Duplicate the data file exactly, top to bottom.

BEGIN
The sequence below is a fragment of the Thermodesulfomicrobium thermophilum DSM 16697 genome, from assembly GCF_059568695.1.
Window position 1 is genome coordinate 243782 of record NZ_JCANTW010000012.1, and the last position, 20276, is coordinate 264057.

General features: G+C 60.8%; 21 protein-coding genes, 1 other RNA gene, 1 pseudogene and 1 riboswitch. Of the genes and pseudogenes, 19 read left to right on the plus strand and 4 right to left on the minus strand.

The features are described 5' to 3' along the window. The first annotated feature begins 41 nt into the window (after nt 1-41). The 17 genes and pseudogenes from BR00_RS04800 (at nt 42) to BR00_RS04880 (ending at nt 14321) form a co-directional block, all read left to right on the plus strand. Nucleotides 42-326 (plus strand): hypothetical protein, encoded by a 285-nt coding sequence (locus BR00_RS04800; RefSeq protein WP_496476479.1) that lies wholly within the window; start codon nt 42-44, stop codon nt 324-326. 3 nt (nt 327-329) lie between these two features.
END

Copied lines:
The sequence below is a fragment of the Thermodesulfomicrobium thermophilum DSM 16697 genome, from assembly GCF_059568695.1.
Window position 1 is genome coordinate 243782 of record NZ_JCANTW010000012.1, and the last position, 20276, is coordinate 264057.

General features: G+C 60.8%; 21 protein-coding genes, 1 other RNA gene, 1 pseudogene and 1 riboswitch. Of the genes and pseudogenes, 19 read left to right on the plus strand and 4 right to left on the minus strand.

The features are described 5' to 3' along the window. The first annotated feature begins 41 nt into the window (after nt 1-41). The 17 genes and pseudogenes from BR00_RS04800 (at nt 42) to BR00_RS04880 (ending at nt 14321) form a co-directional block, all read left to right on the plus strand. Nucleotides 42-326 (plus strand): hypothetical protein, encoded by a 285-nt coding sequence (locus BR00_RS04800; RefSeq protein WP_496476479.1) that lies wholly within the window; start codon nt 42-44, stop codon nt 324-326. 3 nt (nt 327-329) lie between these two features.